Onimusha 2: Samurai's Destiny – Review

To accompany the recent release (and my upcoming review) of Onimusha 3: Demon Siege, I'm recapping my comments for Onimusha 2: Samurai's Destiny in case you missed them. The favorable score at the bottom of this page may come as a surprise considering that I completely panned the first game, Warlords, but the second installment of Capcom's action series is much better than the first. (And the brand-new third installment is markedly improved over the second.)

Looking at the nuts and bolts, Onimusha 2 still uses the outdated, clunky "R/C" control setup that was finally revamped for Demon Siege. If you have the chance, I definitely recommend playing Samurai's Destiny (and Warlords for completists) before tackling number three because this cumbersome system won't be tolerable after you've felt the ease of the new one.

The game also employs the same "cinematic" camera angles established eons ago that makes it hard to spot items, exits, and approaching enemies. (Can you say "cheap hits"? I knew you could.) With those things noted, I'm glad to say that Onimusha 2's improvements override the annoyances held over from the original.

For example, the first half or so of the game moves a hell of a lot faster than Onimusha: Warlords ever did due to the reduced number of locked doors and item-based puzzles. With fewer barriers, your weapons no longer need to pull double duty as magical keys. That change eliminates a lot of time spent leveling up, hunting down doodads, and backtracking in general.

The previous installment's story was another big gripe of mine, and Onimusha 2 partially addresses that, too. The hero's "out for revenge" motivation is tired, but the four additional characters and (brief) time spent in a semi-peaceful local town give it life. You can talk to potential teammates in the local tavern and give them gifts you think match their desires. Choose your presents wisely and you'll alter what story branch the plot takes, or who will team up with you during difficult areas. There's no way you'll mistake it for a role playing game, but this little bit goes a long way towards spicing up what otherwise be Survival Horror in a kimono.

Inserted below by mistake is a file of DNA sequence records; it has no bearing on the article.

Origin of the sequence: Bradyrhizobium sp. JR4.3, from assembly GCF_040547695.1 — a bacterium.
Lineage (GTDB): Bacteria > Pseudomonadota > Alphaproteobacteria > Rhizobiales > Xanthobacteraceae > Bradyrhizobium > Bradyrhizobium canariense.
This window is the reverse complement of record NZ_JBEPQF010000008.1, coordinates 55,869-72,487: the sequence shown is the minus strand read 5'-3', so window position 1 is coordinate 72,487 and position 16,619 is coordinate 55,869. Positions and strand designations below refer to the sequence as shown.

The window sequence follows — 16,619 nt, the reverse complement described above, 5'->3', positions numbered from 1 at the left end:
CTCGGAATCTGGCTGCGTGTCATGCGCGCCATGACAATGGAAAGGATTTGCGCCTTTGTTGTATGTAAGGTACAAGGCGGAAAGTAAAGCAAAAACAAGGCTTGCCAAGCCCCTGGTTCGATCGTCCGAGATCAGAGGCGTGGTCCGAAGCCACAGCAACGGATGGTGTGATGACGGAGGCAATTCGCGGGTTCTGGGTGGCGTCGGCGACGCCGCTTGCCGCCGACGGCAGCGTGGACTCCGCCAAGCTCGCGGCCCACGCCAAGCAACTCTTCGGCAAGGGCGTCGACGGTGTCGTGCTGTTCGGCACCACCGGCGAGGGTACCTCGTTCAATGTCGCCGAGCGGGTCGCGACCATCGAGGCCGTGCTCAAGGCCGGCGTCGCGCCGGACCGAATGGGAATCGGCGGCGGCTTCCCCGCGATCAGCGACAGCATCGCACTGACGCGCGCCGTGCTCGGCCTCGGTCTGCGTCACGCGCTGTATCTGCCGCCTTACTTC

Sadly, the development team completely drops these juicy improvements at the halfway mark. Past a certain point, the keyfetching and backtracking I despise so much came back, and in full effect. I don't know why this happened, but the result is that Onimusha 2's gripping first half feels quite different from the been-there, done-that, tired-of-it tail end. If they had been able to maintain the early, fresh parts of the design for the game's duration, it could have been spectacular.

However, despite the places where it stumbles, I ended up enjoying Onimusha 2: Samurai's Destiny a great deal more than I thought possible. The beginning is close to what I think an ideal action game should feel like in terms of structure, and it doesn't hurt that the graphics and art design are still downright amazing in some parts. ROBOT studios turns out some stunning CG cutscenes as well. Put all those things together, and there's enough spark here to keep you playing until the end… not to mention the fact that watching the credits roll would be the perfect lead-in to the must-play Demon Siege. Rating: 8 out of 10